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Guest Opinion. The Cherokee people’s connection to the land and nature has always been central to our way of life. Both to honor our past and to carry on our Cherokee identity long into the future, we must ensure the newest generations have access to traditional plants and know how to use them.

An agreement that our sovereign government recently signed with the National Park Service is a historic step towards this goal. Our unique tribal-federal relationship allows Cherokee Nation citizens to collect plants along the Buffalo National River in Arkansas, a place home to a number of plants that are important to Cherokee culture. The agreement is the first of its kind in the region.

Our connection to the area of the Buffalo River dates back to the early 18th century, when Cherokees were migrating westward due to increasing encroachments on our southeastern homelands. This group of Cherokees, called the Old Settlers, sought to avoid conflict by establishing new settlements west of the Mississippi River before eventually arriving in Indian Territory. During this time, Cherokees continued ways of life that included the use of wild plants for food, tools and medicine. The flora of the Ozarks featured many of same plants they had previously known and cherished in the homelands.

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To this day, Cherokees use these plants to support our health and culture, including collecting nutritious food from wild greens, nuts and berries; designing crafts from bushes, trees and cane; and making medicine from leaves, barks and roots. The National Park Service, which manages the river and surrounding land, will permit Cherokees citizens to gather about 75 different types of traditional plants.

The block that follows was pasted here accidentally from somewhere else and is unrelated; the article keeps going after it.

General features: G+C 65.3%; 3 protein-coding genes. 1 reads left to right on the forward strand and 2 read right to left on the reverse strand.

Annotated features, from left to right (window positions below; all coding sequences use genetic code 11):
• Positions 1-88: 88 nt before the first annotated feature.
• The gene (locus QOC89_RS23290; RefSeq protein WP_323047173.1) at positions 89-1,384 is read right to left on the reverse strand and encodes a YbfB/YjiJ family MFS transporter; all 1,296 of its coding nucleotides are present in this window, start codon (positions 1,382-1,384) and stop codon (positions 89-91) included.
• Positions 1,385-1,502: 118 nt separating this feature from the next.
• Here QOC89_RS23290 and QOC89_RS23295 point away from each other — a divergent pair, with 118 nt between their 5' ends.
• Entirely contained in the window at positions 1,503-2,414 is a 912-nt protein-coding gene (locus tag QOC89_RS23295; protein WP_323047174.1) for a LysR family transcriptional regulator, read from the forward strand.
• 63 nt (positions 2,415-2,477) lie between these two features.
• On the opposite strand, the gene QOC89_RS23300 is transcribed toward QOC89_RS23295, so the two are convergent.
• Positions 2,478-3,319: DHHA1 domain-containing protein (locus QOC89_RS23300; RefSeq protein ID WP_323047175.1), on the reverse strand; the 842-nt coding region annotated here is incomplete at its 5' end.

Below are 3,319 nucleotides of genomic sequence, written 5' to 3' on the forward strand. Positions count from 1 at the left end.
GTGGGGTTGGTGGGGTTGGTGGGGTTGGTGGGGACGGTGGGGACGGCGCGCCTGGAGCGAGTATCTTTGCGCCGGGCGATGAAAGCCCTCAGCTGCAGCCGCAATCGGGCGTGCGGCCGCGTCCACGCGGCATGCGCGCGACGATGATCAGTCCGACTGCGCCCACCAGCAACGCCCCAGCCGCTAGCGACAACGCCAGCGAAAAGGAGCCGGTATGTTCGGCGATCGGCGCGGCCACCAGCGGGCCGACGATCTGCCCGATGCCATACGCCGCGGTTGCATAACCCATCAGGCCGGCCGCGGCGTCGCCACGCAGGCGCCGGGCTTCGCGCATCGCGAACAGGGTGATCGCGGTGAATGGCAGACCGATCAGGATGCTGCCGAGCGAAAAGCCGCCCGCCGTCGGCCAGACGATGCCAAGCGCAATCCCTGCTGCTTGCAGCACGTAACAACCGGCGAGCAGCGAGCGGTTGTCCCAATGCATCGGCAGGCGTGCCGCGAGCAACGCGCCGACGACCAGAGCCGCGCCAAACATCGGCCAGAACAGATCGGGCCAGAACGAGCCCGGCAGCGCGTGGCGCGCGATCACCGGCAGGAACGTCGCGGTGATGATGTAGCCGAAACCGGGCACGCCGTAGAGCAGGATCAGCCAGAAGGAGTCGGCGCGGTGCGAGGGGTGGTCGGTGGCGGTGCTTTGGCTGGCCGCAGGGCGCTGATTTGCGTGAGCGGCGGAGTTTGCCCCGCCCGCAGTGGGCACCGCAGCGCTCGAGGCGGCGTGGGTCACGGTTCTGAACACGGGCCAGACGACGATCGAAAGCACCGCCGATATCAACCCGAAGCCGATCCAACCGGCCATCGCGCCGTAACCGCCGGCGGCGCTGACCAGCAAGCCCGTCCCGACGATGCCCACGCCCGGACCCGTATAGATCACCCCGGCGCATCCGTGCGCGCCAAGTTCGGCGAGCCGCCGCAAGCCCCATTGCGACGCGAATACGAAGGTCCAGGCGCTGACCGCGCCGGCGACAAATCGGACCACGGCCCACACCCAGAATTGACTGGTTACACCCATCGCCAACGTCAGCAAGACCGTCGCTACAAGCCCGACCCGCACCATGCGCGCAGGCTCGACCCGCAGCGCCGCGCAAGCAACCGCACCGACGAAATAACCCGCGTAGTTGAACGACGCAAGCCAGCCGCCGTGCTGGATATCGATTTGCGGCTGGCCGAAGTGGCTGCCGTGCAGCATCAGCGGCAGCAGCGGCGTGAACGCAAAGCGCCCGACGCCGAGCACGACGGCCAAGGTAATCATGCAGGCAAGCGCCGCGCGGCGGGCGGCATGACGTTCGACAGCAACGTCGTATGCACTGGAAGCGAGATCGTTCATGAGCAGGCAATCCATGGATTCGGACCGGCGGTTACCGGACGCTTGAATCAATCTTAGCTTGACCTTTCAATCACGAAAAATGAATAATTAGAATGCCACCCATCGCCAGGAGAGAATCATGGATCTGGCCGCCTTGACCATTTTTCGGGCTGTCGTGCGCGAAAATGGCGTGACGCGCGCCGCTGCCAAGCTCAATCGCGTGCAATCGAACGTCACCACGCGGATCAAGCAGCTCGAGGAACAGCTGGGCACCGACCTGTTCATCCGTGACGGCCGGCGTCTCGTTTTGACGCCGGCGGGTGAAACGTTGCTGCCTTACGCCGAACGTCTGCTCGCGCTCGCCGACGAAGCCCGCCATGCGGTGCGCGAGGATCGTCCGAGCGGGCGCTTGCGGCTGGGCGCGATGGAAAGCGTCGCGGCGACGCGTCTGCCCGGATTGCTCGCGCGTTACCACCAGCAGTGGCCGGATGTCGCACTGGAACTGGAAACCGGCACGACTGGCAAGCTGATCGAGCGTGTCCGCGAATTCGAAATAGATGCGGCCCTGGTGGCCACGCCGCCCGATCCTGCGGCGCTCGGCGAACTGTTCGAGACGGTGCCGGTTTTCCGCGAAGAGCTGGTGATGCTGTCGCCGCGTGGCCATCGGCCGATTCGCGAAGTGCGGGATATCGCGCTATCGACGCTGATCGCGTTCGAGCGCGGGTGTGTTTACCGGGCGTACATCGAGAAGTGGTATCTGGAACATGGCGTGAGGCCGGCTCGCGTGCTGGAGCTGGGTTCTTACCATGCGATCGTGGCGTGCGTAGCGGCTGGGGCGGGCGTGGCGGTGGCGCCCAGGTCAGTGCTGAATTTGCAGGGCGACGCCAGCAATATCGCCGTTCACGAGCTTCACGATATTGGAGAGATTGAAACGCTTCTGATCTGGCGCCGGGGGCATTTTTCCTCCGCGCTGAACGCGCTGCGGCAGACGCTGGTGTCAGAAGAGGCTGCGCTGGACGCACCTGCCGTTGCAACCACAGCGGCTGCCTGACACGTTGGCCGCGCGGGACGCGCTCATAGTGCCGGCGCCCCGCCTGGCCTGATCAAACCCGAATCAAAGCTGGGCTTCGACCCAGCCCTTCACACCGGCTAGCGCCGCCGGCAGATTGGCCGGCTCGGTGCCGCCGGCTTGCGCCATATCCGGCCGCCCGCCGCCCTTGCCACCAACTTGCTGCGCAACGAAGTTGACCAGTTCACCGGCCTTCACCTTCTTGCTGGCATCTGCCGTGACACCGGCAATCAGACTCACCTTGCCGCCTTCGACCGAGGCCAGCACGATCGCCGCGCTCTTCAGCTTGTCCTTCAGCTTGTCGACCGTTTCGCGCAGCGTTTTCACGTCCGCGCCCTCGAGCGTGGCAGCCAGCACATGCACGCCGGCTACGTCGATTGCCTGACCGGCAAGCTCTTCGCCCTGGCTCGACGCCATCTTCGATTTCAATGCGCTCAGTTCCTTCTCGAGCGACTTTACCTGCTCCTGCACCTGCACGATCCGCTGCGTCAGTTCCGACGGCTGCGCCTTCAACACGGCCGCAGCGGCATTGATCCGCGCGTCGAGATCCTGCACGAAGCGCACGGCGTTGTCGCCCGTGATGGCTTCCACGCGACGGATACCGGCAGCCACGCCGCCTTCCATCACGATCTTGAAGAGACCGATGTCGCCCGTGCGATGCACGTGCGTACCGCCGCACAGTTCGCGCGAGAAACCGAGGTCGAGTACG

For any Cherokee interested in gathering these plants, we will create a registration link on the Gadugi portal and we will submit those names to NPS.

As a positive example of collaboration between a tribal nation and the United States, this agreement is important for all parts of the country. The federal government finally acknowledges that Cherokee people have been caring for lands since long before national parks existed. The NPS is showing great respect for Native traditions and relationship building.

Spearheading this effort was our Secretary of Natural Resources Chad Harsha, as well as the Cherokee Medicine Keepers, a group of first-language Cherokee elders who organized several years ago with a mission to protect and perpetuate traditional Cherokee wellness and language knowledge. Our Medicine Keepers recognize that tribal traditions are uniquely tied to the land and natural resources. They work to sustain environmental knowledge for current and future generations.

Cherokee Nation Principal Chief Chuck Hoskin, Jr.

That’s why, in a separate executive order, I formally set aside almost 1,000 acres in Adair County to be the Cherokee Nation Medicine Keepers Preserve for conservation. Located near the Bell Community, it is among the most botanically diverse areas within the Cherokee Nation Reservation. The newly protected lands will be managed by the Cherokee Nation Natural Resources Department.

Deputy Chief Bryan Warner and I believe the work of Medicine Keepers is critical, and we hope this dedicated land base for cultural education and environmental conservation will help carry on their efforts for generations.

Cherokee Nation and the Medicine Keepers view stewardship of our land and natural resources as a sacred, long-term responsibility. Together, we will ensure that traditional knowledge is protected and shared with younger Cherokees. As a government and as individuals, we are committed to making sure that our environment is as clean as possible, our cultural plants are protected, and Cherokees of the future have as much or more opportunities to enjoy and learn from nature as do Cherokees of the past and present.

Chuck Hoskin, Jr. is the principal chief of the Cherokee Nation.

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Author: Chuck Hoskin JrEmail: This email address is being protected from spambots. You need JavaScript enabled to view it.